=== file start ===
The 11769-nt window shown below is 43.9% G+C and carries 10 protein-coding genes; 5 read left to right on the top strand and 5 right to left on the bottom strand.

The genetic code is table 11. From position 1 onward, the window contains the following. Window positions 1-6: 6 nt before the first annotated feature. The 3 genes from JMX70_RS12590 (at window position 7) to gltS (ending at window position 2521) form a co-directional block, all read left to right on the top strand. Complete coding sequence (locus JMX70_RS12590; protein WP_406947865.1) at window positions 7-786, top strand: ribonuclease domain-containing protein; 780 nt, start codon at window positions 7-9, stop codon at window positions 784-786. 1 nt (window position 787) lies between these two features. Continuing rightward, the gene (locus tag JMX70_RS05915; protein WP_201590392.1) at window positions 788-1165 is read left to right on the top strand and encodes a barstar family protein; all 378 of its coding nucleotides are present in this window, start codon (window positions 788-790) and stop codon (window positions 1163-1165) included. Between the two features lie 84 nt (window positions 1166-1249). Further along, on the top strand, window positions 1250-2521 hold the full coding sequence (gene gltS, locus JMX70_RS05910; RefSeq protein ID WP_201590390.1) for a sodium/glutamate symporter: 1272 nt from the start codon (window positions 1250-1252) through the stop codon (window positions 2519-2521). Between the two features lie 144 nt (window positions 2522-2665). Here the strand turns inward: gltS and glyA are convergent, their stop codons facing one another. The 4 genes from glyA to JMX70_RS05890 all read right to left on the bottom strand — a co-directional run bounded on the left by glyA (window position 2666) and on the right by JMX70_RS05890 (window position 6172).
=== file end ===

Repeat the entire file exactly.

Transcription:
The 11769-nt window shown below is 43.9% G+C and carries 10 protein-coding genes; 5 read left to right on the top strand and 5 right to left on the bottom strand.

The genetic code is table 11. From position 1 onward, the window contains the following. Window positions 1-6: 6 nt before the first annotated feature. The 3 genes from JMX70_RS12590 (at window position 7) to gltS (ending at window position 2521) form a co-directional block, all read left to right on the top strand. Complete coding sequence (locus JMX70_RS12590; protein WP_406947865.1) at window positions 7-786, top strand: ribonuclease domain-containing protein; 780 nt, start codon at window positions 7-9, stop codon at window positions 784-786. 1 nt (window position 787) lies between these two features. Continuing rightward, the gene (locus tag JMX70_RS05915; protein WP_201590392.1) at window positions 788-1165 is read left to right on the top strand and encodes a barstar family protein; all 378 of its coding nucleotides are present in this window, start codon (window positions 788-790) and stop codon (window positions 1163-1165) included. Between the two features lie 84 nt (window positions 1166-1249). Further along, on the top strand, window positions 1250-2521 hold the full coding sequence (gene gltS, locus JMX70_RS05910; RefSeq protein ID WP_201590390.1) for a sodium/glutamate symporter: 1272 nt from the start codon (window positions 1250-1252) through the stop codon (window positions 2519-2521). Between the two features lie 144 nt (window positions 2522-2665). Here the strand turns inward: gltS and glyA are convergent, their stop codons facing one another. The 4 genes from glyA to JMX70_RS05890 all read right to left on the bottom strand — a co-directional run bounded on the left by glyA (window position 2666) and on the right by JMX70_RS05890 (window position 6172).